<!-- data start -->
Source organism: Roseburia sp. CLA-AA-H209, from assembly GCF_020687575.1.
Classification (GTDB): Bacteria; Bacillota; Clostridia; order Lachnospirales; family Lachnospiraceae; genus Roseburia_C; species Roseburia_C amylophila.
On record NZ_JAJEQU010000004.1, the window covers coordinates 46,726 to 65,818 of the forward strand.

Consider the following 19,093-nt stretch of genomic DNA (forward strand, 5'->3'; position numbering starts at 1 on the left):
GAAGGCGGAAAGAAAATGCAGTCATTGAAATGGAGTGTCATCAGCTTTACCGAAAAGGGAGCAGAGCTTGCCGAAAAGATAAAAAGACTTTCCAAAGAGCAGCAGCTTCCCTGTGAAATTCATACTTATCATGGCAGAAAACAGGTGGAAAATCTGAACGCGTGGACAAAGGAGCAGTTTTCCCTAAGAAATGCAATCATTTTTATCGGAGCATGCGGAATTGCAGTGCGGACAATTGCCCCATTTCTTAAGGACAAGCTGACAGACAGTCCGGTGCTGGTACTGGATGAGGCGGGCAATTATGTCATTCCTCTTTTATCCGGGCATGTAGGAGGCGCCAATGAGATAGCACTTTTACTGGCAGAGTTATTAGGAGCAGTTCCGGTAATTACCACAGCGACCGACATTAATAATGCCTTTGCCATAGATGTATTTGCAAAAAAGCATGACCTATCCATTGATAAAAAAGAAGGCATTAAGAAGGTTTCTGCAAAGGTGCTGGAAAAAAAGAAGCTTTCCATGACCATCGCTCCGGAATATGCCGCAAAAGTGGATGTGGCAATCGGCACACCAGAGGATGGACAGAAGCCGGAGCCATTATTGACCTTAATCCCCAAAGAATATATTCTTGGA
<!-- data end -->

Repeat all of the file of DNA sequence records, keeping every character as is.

Source organism: Roseburia sp. CLA-AA-H209, from assembly GCF_020687575.1.
Classification (GTDB): Bacteria; Bacillota; Clostridia; order Lachnospirales; family Lachnospiraceae; genus Roseburia_C; species Roseburia_C amylophila.
On record NZ_JAJEQU010000004.1, the window covers coordinates 46,726 to 65,818 of the forward strand.

Consider the following 19,093-nt stretch of genomic DNA (forward strand, 5'->3'; position numbering starts at 1 on the left):
GAAGGCGGAAAGAAAATGCAGTCATTGAAATGGAGTGTCATCAGCTTTACCGAAAAGGGAGCAGAGCTTGCCGAAAAGATAAAAAGACTTTCCAAAGAGCAGCAGCTTCCCTGTGAAATTCATACTTATCATGGCAGAAAACAGGTGGAAAATCTGAACGCGTGGACAAAGGAGCAGTTTTCCCTAAGAAATGCAATCATTTTTATCGGAGCATGCGGAATTGCAGTGCGGACAATTGCCCCATTTCTTAAGGACAAGCTGACAGACAGTCCGGTGCTGGTACTGGATGAGGCGGGCAATTATGTCATTCCTCTTTTATCCGGGCATGTAGGAGGCGCCAATGAGATAGCACTTTTACTGGCAGAGTTATTAGGAGCAGTTCCGGTAATTACCACAGCGACCGACATTAATAATGCCTTTGCCATAGATGTATTTGCAAAAAAGCATGACCTATCCATTGATAAAAAAGAAGGCATTAAGAAGGTTTCTGCAAAGGTGCTGGAAAAAAAGAAGCTTTCCATGACCATCGCTCCGGAATATGCCGCAAAAGTGGATGTGGCAATCGGCACACCAGAGGATGGACAGAAGCCGGAGCCATTATTGACCTTAATCCCCAAAGAATATATTCTTGGA